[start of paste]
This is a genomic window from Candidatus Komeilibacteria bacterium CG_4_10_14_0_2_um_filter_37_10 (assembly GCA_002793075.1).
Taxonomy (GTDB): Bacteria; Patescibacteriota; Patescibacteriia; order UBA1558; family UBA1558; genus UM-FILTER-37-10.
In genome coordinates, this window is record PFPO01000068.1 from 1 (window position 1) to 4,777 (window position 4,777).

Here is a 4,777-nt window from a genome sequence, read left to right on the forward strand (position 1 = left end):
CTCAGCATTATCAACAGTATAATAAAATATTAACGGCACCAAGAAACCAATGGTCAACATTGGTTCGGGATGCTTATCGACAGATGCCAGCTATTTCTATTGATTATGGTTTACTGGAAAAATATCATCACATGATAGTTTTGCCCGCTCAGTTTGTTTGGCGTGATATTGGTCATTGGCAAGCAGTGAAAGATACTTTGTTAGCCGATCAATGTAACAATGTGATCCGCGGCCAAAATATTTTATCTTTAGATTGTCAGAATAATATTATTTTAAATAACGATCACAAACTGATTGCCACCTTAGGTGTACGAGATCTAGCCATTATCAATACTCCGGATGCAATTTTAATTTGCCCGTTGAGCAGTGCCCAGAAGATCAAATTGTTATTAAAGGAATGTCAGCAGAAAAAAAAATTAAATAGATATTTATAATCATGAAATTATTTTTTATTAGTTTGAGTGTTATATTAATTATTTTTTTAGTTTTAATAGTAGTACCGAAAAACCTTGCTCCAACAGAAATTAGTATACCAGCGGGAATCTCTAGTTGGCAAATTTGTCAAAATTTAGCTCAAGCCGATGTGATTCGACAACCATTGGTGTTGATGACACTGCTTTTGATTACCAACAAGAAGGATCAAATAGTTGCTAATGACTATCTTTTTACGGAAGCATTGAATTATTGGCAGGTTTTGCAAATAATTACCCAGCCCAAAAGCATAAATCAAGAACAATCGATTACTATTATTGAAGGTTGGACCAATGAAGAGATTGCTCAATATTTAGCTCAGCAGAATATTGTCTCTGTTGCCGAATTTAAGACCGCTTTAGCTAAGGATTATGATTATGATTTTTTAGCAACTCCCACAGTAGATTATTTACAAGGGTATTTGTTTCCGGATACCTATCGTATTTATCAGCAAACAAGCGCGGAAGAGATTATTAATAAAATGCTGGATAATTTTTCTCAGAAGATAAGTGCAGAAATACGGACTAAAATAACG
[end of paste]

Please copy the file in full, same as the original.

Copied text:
This is a genomic window from Candidatus Komeilibacteria bacterium CG_4_10_14_0_2_um_filter_37_10 (assembly GCA_002793075.1).
Taxonomy (GTDB): Bacteria; Patescibacteriota; Patescibacteriia; order UBA1558; family UBA1558; genus UM-FILTER-37-10.
In genome coordinates, this window is record PFPO01000068.1 from 1 (window position 1) to 4,777 (window position 4,777).

Here is a 4,777-nt window from a genome sequence, read left to right on the forward strand (position 1 = left end):
CTCAGCATTATCAACAGTATAATAAAATATTAACGGCACCAAGAAACCAATGGTCAACATTGGTTCGGGATGCTTATCGACAGATGCCAGCTATTTCTATTGATTATGGTTTACTGGAAAAATATCATCACATGATAGTTTTGCCCGCTCAGTTTGTTTGGCGTGATATTGGTCATTGGCAAGCAGTGAAAGATACTTTGTTAGCCGATCAATGTAACAATGTGATCCGCGGCCAAAATATTTTATCTTTAGATTGTCAGAATAATATTATTTTAAATAACGATCACAAACTGATTGCCACCTTAGGTGTACGAGATCTAGCCATTATCAATACTCCGGATGCAATTTTAATTTGCCCGTTGAGCAGTGCCCAGAAGATCAAATTGTTATTAAAGGAATGTCAGCAGAAAAAAAAATTAAATAGATATTTATAATCATGAAATTATTTTTTATTAGTTTGAGTGTTATATTAATTATTTTTTTAGTTTTAATAGTAGTACCGAAAAACCTTGCTCCAACAGAAATTAGTATACCAGCGGGAATCTCTAGTTGGCAAATTTGTCAAAATTTAGCTCAAGCCGATGTGATTCGACAACCATTGGTGTTGATGACACTGCTTTTGATTACCAACAAGAAGGATCAAATAGTTGCTAATGACTATCTTTTTACGGAAGCATTGAATTATTGGCAGGTTTTGCAAATAATTACCCAGCCCAAAAGCATAAATCAAGAACAATCGATTACTATTATTGAAGGTTGGACCAATGAAGAGATTGCTCAATATTTAGCTCAGCAGAATATTGTCTCTGTTGCCGAATTTAAGACCGCTTTAGCTAAGGATTATGATTATGATTTTTTAGCAACTCCCACAGTAGATTATTTACAAGGGTATTTGTTTCCGGATACCTATCGTATTTATCAGCAAACAAGCGCGGAAGAGATTATTAATAAAATGCTGGATAATTTTTCTCAGAAGATAAGTGCAGAAATACGGACTAAAATAACG